Gardner Bay (Española)
"This morning, step onto Gardner Bay, ESPANOLA (HOOD). Walk along seemingly endless stretches of sandy beach where you’ll find colonies of sea lions. Swim and snorkel with the sea lions and enjoy the colorful diversity of sea life near Gardner Islet." -Itinerary
Gardner Bay is home to a beautiful white-sand beach, half of which is off-limits due to turtle nesting. We had a nice time walking along the water, watching hundreds of sea lions go about their daily activities (the adults sleep, the big bull chases things, and the juveniles play). Blue-footed boobies dive-bombed birds not far from us, giving a spectacular aerial performance. Unfortunately, there were also many flies on this beach, making it hard for us to relax. Galapagos flies are extremely persistent, and will stop doing whatever it is that they are doing on your skin unless you physically swat at them with something (waving the body part that they have landed on does no good).
Suarez Point (Española)
"This afternoon, we disembark at Punta Suarez, ESPANOLA, where we witness the highest rate of endemic species in Galapagos. Sea lions noisily green us as we land on their beach. Curious mockingbirds peck at our shoelaces. From April to November, the waved albatross, found only on Espanola, perform their wild mating rituals. Colonies of blue-footed boobies engage in 'sky-pointing' to show off for potential mates. Masked boobies busily care for their young. Stunning swallow-tailed gulls and red-billed tropicbirds take shelter under the cliffs. We also find Darwin’s Finches, Galapagos Doves and Galapagos Hawks. Observe a unique specie of marine iguana identified with traces of red and green colorings. Colorful sally light-foot crabs crawl along the shoreline near to the famous 'blow hole'." - Itinerary
Suarez Point gave us a sort of recap of our time in the Galapagos -- with a twist or two. The marine iguanas here had nice, red patches on them, and the lava lizards were large, with fiery, red heads. The blue-footed boobies, whose presence both on land and over water we have become quite accustomed to, were also at Suarez Point. We saw a couple males dancing for females; one of the females promptly went to sleep when a male danced for her. We all thought that going to sleep was pretty rude! :)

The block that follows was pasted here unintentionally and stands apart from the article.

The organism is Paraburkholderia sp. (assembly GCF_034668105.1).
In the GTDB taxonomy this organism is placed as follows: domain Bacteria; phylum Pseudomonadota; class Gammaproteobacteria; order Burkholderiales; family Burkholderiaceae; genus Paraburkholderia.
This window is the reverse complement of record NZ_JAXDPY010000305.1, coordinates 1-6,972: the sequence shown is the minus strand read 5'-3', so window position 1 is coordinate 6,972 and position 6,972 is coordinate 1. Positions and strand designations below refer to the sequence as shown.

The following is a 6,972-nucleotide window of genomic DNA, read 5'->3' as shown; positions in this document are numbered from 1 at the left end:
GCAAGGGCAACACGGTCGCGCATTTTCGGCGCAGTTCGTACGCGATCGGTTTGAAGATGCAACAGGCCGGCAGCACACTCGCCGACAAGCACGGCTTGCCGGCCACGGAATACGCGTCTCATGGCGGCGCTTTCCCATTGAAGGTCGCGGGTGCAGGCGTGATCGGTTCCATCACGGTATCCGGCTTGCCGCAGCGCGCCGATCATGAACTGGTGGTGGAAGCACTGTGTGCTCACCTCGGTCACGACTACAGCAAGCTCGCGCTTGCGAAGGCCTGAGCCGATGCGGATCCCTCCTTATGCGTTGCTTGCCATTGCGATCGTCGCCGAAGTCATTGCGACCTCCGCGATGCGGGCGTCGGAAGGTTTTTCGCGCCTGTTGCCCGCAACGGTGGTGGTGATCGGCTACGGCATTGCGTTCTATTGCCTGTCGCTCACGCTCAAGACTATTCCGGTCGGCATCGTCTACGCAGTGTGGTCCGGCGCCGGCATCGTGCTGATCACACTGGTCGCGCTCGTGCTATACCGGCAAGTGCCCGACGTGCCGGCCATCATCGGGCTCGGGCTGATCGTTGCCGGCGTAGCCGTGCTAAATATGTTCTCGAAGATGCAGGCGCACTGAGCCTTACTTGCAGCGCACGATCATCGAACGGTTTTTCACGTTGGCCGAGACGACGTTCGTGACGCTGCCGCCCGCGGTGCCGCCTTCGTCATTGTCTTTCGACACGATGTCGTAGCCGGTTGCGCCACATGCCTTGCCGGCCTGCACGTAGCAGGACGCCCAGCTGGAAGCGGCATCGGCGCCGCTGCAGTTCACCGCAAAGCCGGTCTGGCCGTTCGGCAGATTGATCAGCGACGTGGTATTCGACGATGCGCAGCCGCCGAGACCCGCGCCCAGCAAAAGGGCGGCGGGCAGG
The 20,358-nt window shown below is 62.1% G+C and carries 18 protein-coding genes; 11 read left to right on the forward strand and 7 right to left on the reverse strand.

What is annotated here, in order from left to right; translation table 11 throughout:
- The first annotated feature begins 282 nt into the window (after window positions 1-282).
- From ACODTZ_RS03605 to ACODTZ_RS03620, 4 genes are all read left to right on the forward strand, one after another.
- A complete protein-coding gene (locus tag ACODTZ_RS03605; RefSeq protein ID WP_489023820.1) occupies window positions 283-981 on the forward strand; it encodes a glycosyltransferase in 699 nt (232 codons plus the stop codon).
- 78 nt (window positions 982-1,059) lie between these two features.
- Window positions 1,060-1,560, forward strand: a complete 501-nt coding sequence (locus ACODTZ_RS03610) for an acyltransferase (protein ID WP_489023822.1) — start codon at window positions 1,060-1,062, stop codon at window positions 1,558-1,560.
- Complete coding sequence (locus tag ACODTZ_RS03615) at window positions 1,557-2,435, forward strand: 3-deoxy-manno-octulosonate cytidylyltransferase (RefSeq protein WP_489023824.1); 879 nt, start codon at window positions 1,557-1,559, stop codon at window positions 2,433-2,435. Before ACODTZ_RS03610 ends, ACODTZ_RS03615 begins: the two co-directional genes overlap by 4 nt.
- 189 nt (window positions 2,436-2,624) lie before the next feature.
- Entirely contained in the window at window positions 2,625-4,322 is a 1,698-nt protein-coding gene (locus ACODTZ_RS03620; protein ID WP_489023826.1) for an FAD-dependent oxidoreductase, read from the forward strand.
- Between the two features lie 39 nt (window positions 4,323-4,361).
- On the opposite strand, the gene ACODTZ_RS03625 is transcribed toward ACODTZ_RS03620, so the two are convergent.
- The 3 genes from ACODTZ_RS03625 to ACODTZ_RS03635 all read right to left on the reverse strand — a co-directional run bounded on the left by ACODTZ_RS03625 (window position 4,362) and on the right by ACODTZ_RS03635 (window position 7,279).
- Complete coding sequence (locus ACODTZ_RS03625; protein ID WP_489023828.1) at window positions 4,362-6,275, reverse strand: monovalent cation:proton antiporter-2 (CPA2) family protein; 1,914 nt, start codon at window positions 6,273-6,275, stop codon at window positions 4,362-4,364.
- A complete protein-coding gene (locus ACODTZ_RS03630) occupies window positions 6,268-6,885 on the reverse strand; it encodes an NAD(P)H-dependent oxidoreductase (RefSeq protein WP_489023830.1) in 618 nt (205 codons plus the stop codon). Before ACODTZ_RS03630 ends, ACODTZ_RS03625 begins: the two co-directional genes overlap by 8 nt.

Also here were waved albatrosses. They have a wingspan of up to nine feet (!), and aren't able to take off or land very easily. We didn't get to see any try to land, but we were told by Renato that they often tumble a few times after hitting the ground. Like all baby birds on the Galapagos islands, the waved albatross chicks were really, really ugly.
When we finally reached the cliff (after walking for awhile), there were two blowholes spouting water and breathing loudly in their hollow voices. All sorts of birds were flying around in the updraft, including many red-billed tropicbirds, which had so far been a bit elusive on our trip. Their long, thin tail feather dips down when they are slowing down, giving them an elegant curve in the air.
We've finally started to become annoyed at the Galapagos mockingbirds, whose persistent desire for bottled water showcases the effects of our presence here. Two people in our group gave them water while we were on another island, which I thought was irresponsible (they were yelled at by Renato, thankfully).
And finally, we were given a friendly farewell by a few sea lion pups, no more than a couple of weeks old. They don't seem to be able to see very well, and communicate mostly by braying at their mothers like sheep. They were some of the cutest critters on the islands.